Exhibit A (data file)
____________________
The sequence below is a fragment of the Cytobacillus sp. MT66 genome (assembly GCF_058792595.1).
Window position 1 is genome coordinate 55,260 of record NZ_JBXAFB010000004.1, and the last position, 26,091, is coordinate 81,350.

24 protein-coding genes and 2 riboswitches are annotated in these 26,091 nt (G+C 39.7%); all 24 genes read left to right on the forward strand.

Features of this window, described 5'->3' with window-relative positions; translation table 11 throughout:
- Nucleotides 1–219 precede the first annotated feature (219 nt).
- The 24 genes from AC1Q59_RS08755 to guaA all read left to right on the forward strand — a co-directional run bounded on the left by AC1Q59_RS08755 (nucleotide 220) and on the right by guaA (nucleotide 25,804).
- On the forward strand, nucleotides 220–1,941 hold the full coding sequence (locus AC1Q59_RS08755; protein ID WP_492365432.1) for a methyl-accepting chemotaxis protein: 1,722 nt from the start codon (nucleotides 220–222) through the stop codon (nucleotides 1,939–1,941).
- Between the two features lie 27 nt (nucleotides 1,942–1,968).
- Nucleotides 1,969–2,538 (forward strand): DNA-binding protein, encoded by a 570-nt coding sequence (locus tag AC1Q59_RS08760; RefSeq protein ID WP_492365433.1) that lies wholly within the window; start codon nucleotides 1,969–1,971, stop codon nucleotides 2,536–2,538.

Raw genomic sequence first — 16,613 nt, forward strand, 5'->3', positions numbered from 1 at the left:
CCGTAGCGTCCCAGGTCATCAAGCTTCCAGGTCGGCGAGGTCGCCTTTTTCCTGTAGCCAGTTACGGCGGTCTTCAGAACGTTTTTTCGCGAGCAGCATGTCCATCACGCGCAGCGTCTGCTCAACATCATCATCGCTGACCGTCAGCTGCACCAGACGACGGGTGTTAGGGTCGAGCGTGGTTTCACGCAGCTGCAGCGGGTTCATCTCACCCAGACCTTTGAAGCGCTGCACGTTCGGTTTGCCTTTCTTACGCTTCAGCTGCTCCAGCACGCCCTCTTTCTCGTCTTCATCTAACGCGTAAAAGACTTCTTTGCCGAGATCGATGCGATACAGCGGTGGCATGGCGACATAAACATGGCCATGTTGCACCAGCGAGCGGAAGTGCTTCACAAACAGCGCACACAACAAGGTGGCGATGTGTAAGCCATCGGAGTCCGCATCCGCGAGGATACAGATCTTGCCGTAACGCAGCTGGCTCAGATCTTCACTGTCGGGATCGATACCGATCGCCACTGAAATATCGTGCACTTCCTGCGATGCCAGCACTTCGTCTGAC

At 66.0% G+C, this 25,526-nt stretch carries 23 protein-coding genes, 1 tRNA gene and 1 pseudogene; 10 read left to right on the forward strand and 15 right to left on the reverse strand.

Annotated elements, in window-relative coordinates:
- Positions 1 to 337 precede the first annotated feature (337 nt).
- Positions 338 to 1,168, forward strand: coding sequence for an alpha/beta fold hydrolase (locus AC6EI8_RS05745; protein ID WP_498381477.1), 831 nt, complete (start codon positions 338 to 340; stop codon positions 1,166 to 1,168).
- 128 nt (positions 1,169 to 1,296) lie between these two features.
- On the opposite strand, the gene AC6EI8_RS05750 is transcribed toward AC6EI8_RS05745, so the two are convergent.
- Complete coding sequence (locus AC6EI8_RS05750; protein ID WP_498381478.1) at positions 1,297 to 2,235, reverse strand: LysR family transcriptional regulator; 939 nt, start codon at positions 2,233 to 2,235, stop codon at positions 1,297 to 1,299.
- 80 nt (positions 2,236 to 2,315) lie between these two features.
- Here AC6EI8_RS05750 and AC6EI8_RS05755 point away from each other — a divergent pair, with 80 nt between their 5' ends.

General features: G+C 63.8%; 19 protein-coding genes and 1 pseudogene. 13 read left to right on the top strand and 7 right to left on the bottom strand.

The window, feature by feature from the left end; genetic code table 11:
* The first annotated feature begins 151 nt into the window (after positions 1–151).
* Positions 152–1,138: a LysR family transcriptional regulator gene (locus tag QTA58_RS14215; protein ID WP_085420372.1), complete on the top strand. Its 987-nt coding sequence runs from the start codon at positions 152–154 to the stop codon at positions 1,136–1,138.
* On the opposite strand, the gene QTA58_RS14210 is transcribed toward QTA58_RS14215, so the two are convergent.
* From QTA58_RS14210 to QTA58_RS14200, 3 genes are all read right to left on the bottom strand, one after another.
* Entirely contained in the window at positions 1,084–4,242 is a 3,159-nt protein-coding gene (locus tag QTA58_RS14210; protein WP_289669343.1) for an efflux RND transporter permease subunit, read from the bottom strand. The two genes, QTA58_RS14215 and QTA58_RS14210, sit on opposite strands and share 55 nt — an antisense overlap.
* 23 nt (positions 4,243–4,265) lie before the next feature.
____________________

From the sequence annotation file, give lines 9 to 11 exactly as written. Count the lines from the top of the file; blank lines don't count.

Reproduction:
- Nucleotides 1,969–2,538 (forward strand): DNA-binding protein, encoded by a 570-nt coding sequence (locus tag AC1Q59_RS08760; RefSeq protein ID WP_492365433.1) that lies wholly within the window; start codon nucleotides 1,969–1,971, stop codon nucleotides 2,536–2,538.

Raw genomic sequence first — 16,613 nt, forward strand, 5'->3', positions numbered from 1 at the left:
CCGTAGCGTCCCAGGTCATCAAGCTTCCAGGTCGGCGAGGTCGCCTTTTTCCTGTAGCCAGTTACGGCGGTCTTCAGAACGTTTTTTCGCGAGCAGCATGTCCATCACGCGCAGCGTCTGCTCAACATCATCATCGCTGACCGTCAGCTGCACCAGACGACGGGTGTTAGGGTCGAGCGTGGTTTCACGCAGCTGCAGCGGGTTCATCTCACCCAGACCTTTGAAGCGCTGCACGTTCGGTTTGCCTTTCTTACGCTTCAGCTGCTCCAGCACGCCCTCTTTCTCGTCTTCATCTAACGCGTAAAAGACTTCTTTGCCGAGATCGATGCGATACAGCGGTGGCATGGCGACATAAACATGGCCATGTTGCACCAGCGAGCGGAAGTGCTTCACAAACAGCGCACACAACAAGGTGGCGATGTGTAAGCCATCGGAGTCCGCATCCGCGAGGATACAGATCTTGCCGTAACGCAGCTGGCTCAGATCTTCACTGTCGGGATCGATACCGATCGCCACTGAAATATCGTGCACTTCCTGCGATGCCAGCACTTCGTCTGAC